Katie Couric


 There is no hype or hard sell here about the food we eat; only reasoned arguments based on scientific data.  There are as well heartbreaking stories showing the agony overweight kids go through when they are obese.  Eight-year-olds weighing over 200 pounds; a 400-pound teenager—you see them try to stick to diets with good food and exercise, but habits established at a very young age are seemingly impossible to change, especially when the parents are obese as well.  By all joining together, one family succeeds in their efforts; one girl looks like she has failed completely, and one young man is admitted to the hospital for gastric surgery.  But as the film emphasizes, the food industry should take responsibility for its products.  Unfortunately for us, a number of co-conspirators are responsible for our plight today, which is likely to lead to an unprecedented number of citizens who are obese and who have diabetes.  These numbers have shot up in the last 30 years.  Why?

 It’s almost a “let me count the ways” kind of situation that involves the government, the public schools, the food industry, and other special interest groups, and marketing—let alone parents.  Even health insurance companies get into the act by buying fast food companies to hedge their profit bets.

 It was in 1977 that Senator George McGovern—after several years of study—first proposed dietary guidelines for Americans after it was determined that American diets had become so unhealthy they were increasing the likelihood of heart disease, cancer, obesity, and stroke.  Diets had begun to represent as big a public health threat as smoking with their high concentration of fat, sugar, and salt.  The food industry reacted with a storm, especially the meat and egg producers.  They, together with dairy, sugar, and salt producers fought hard to weaken and alter what was recommended and managed to take the Select Committee on Nutrition and Human Needs’ tasks away from the Senate and place them with the Agricultural Committee!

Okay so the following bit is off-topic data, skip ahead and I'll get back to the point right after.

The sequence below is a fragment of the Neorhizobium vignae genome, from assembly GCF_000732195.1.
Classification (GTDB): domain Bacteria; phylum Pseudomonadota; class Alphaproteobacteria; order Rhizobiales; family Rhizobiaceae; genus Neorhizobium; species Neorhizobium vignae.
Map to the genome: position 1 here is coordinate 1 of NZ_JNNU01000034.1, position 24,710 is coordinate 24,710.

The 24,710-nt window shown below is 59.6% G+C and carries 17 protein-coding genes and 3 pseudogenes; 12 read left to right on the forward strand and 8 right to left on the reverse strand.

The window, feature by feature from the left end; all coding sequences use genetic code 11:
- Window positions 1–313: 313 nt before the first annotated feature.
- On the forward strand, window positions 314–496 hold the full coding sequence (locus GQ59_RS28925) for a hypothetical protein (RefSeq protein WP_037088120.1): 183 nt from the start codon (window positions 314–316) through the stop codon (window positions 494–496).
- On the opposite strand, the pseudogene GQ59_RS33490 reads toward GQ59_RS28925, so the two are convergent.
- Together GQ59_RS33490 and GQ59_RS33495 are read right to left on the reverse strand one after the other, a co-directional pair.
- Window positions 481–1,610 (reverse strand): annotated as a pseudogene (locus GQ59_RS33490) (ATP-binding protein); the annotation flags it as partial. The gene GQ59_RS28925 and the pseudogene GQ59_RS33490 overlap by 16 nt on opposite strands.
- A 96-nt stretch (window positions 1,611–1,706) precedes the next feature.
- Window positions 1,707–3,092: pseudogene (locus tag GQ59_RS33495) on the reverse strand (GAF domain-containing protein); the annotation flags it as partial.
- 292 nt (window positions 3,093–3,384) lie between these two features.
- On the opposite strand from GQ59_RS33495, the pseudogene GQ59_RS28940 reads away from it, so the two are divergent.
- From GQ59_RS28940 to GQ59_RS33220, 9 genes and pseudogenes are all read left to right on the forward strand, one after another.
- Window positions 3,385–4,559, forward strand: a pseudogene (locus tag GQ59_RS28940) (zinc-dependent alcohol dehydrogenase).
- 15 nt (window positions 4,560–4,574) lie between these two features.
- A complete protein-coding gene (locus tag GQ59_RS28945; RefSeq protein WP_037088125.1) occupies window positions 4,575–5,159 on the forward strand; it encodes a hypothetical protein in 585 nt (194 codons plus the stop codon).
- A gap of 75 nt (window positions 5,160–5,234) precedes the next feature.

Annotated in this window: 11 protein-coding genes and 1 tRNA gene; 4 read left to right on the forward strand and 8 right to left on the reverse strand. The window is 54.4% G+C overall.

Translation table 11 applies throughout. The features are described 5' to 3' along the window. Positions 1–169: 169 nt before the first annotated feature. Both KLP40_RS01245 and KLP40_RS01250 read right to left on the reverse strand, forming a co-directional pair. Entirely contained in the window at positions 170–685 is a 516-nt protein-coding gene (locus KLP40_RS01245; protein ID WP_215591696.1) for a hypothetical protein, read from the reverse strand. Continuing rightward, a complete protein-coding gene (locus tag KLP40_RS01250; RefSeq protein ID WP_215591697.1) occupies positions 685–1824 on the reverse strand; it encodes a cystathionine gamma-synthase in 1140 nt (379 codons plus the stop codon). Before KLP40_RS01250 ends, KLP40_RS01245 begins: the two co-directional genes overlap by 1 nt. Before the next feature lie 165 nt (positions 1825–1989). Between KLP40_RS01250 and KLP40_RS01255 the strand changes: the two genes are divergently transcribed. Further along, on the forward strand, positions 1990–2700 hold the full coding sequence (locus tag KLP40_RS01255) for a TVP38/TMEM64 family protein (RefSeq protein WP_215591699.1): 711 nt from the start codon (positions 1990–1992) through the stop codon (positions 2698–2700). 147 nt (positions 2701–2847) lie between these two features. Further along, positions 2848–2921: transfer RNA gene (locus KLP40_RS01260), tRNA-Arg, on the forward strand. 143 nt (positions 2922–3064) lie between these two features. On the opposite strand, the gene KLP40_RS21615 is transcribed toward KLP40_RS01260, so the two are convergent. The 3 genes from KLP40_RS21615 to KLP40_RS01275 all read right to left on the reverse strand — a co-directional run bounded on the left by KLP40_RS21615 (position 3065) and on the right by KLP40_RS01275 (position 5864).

That seems to be the story ever since, to the point that 80% of the food products in the grocery contain some type of sugar; families are encouraged to buy processed foods; and marketing has gotten into the picture.  Although attempts have been made to ban marketing foods specifically to children, the food industry has succeeded every time in defeating regulation by playing the “meddling government” card.

 Fed Up backs up all their statements about the relationships between nutrition and health, and the incidence of disease factors with hard data and clinical observations.  Although the food industry is ever ready with spurious arguments meant to protect their profits, it seems clear that Americans are in serious trouble.

 Katie Couric, who ably hosts the film, notes that when she first started pursuing a report on American nutrition, she thought it would be something small, without much impact.  Obviously, when she began to realize the breadth and depth of the issue, she wanted to get the information out to the American people.

 I was surprised that several issues were not really addressed, such as parental responsibility and behavioral management efforts for people trying to lose weight.  But those are a bit off-topic, since the aim of the documentary is to highlight the actions of special interest groups and the U.S. government’s and schools’ complicity.  However, they could have addressed the problem of (in the words of Judi Dench’s character is Philomena) the huge portions we are served in restaurants.  This appears to me another instance of profit-making over health on the part of restauranteurs.

 Stephanie Soechtig has directed a very thoughtful, well presented, and objective critique of the American diet, the conditions that have made it what it is today, and the dire consequences that are ensuing as a result.  This is an important film!

Grade:  A